Western Blot Analysis of EGFR, EGFR Phosphorylation of Lung Cancer Cell Lines, and Response to Treatment with PKI166.

Serum-starved NCI-H358 cells were studied for the expression of EGFR and activated EGFR, with or without the stimulation of 40 ng/mL recombinant human EGF for 15 minutes. Serum-starved NCI-H358 cells were then treated with PKI166 (0, 0.5, 1, 2.5, and 5 μmol/L) for 60 minutes and then incubated with or without 40 ng/mL recombinant human EGF for 15 minutes, washed, scraped into PBS containing 5 mmol/L EDTA and 1 mmol/L sodium orthovanadate, and centrifuged. The pellet was resuspended in lysis buffer [20 mmol/L Tris-HCl (pH 8.0), 137 mmol/L NaCl, 10% glycerol, 2 mmol/L EDTA, 1 mmol/L phenylmethylsulfonyl fluoride, 20 μmol/L leupeptin, and 0.15 unit/mL aprotinin], sonicated, and centrifuged to recover insoluble protein. Immunoprecipitation was done with monoclonal antibody anti-EGFR (clone EGF-RI) as described previously (15, 16, 17). Immunoprecipitates were analyzed on 7.5% SDS-PAGE and transferred onto 0.45-μm nitrocellulose membranes. The filters were blocked with 3% BSA in TDS [20 mmol/L Tris-HCl (pH 7.5) and 150 mmol/L NaCl], probed with either polyclonal sheep antihuman EGFR (1:1000) or monoclonal anti–phospho-tyrosine (monoclonal antibody 4G10; 1:2000) in TTBS (0.1% Tween 20 in TBS), and incubated with horseradish peroxidase-conjugated donkey antisheep IgG (1:2000; Sigma, St. Louis, MO) or sheep antimouse IgG (1:2000), respectively, in TTBS. Protein bands were visualized by the enhanced chemiluminescence detection system.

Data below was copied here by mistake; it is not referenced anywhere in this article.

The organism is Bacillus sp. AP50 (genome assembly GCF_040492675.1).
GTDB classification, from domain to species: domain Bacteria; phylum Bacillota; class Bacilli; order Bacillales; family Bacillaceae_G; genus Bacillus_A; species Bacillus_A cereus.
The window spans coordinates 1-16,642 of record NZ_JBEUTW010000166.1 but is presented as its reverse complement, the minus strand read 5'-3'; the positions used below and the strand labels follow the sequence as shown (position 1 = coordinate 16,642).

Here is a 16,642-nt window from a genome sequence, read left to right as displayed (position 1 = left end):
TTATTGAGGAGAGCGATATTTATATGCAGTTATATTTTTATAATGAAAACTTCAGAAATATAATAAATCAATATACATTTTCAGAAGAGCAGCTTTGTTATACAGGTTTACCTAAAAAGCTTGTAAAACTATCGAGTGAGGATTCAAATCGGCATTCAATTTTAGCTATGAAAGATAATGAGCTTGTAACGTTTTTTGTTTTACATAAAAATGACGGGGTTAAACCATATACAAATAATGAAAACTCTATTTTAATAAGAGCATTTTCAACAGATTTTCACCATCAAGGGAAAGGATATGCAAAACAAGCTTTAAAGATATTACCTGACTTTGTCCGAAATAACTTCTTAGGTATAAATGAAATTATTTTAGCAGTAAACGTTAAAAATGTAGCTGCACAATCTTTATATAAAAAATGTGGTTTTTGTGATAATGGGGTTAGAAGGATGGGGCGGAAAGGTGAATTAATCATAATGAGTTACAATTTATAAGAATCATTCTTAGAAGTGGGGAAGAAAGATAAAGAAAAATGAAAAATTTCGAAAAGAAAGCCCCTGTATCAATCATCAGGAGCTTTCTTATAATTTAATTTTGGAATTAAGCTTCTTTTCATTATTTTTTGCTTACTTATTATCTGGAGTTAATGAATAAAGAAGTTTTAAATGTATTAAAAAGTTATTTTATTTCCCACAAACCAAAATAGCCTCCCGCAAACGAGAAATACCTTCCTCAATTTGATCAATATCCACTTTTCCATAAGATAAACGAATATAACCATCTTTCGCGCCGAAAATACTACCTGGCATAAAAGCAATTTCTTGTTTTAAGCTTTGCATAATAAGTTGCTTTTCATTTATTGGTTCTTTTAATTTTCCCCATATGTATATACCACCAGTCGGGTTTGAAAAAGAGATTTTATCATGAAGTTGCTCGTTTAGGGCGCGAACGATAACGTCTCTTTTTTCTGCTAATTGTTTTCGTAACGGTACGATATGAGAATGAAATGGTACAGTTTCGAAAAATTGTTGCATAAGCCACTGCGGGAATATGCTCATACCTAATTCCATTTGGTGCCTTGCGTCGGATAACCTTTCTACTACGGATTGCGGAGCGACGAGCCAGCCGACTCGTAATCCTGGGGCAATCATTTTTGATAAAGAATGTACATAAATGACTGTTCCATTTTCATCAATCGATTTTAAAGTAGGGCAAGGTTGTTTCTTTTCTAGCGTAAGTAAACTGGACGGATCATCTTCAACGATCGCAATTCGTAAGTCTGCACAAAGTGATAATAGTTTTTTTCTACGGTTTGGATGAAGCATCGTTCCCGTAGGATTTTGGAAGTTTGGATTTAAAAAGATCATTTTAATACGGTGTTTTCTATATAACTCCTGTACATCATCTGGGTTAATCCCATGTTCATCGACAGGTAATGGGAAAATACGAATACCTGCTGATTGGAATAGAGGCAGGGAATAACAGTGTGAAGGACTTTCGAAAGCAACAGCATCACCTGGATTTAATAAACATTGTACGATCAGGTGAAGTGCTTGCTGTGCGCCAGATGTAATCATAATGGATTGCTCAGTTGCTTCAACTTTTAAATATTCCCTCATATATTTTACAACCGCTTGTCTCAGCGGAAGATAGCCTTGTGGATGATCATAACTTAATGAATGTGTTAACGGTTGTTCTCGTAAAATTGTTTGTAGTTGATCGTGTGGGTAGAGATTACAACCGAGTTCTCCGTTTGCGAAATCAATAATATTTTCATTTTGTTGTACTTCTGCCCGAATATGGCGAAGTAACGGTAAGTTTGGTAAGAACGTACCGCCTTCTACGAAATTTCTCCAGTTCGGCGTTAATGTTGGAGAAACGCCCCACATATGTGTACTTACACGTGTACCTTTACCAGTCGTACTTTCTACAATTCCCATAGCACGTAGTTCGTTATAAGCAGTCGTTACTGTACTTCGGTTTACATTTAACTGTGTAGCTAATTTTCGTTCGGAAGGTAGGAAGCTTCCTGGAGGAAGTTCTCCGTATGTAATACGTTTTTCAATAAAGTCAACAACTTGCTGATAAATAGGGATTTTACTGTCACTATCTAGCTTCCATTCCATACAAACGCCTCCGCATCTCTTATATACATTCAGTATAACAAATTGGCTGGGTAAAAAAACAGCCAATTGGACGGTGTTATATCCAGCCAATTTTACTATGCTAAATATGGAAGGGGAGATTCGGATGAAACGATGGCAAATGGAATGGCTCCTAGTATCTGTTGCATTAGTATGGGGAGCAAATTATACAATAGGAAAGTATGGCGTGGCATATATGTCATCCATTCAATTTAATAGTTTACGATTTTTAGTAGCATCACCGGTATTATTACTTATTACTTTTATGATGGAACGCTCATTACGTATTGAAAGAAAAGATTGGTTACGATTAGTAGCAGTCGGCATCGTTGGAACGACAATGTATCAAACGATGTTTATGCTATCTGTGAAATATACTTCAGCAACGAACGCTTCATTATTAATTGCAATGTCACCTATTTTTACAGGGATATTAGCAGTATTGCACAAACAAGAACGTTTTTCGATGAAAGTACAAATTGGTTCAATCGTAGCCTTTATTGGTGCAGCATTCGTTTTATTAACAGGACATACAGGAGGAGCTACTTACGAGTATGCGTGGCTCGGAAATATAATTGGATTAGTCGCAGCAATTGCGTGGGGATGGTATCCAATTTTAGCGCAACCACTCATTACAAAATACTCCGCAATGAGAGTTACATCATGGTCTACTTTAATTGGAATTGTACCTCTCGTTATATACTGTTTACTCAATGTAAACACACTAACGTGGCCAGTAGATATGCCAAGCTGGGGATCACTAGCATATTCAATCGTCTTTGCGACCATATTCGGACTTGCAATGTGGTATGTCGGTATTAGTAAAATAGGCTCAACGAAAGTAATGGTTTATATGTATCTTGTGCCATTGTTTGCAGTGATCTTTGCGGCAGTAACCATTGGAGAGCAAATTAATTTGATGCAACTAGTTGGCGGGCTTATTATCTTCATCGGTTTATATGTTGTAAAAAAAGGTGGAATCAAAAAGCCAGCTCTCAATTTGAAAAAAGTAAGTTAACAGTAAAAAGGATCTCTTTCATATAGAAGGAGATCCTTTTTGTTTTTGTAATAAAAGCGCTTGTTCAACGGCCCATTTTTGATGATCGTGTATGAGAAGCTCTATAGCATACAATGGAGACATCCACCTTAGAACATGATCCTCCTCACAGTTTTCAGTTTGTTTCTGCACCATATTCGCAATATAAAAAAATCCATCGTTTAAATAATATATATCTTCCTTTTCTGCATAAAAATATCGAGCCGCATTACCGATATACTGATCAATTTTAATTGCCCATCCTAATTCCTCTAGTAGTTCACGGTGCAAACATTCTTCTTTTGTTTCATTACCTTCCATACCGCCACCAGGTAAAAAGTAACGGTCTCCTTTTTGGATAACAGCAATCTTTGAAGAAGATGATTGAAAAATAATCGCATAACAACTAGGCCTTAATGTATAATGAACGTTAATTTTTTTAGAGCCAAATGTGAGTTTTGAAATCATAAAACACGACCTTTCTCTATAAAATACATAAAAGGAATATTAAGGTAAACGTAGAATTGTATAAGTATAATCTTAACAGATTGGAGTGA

Preparation of Cell Suspension and Orthotopic Implantation of Tumor Cells.

Cells were injected with Growth Factor Reduced Matrigel, which anchors the tumor cells, thereby preventing their diffusion into the thorax. For all experiments, a stock solution of 500 μg of Matrigel in 1 mL of PBS was used. Suspensions were prepared of equal volumes of cells in PBS and Matrigel stock. Matrigel was thawed on ice, and all cell line suspensions, syringes, and needles were kept on ice before the injections. Suspensions of tumor cells in Matrigel were prepared as described previously (18). For intrathoracic injection, mice were anesthetized with sodium pentobarbital (50 mg/kg body weight) and placed in the right lateral decubitus position. Cell inoculum was injected percutaneously into the left lung with 1-ml tuberculin syringes (Becton Dickinson & Co.) with 30-gauge hypodermic needles.

Therapy for Established Human Lung Cancer Tumors Growing in the Lung of Athymic Nude Mice.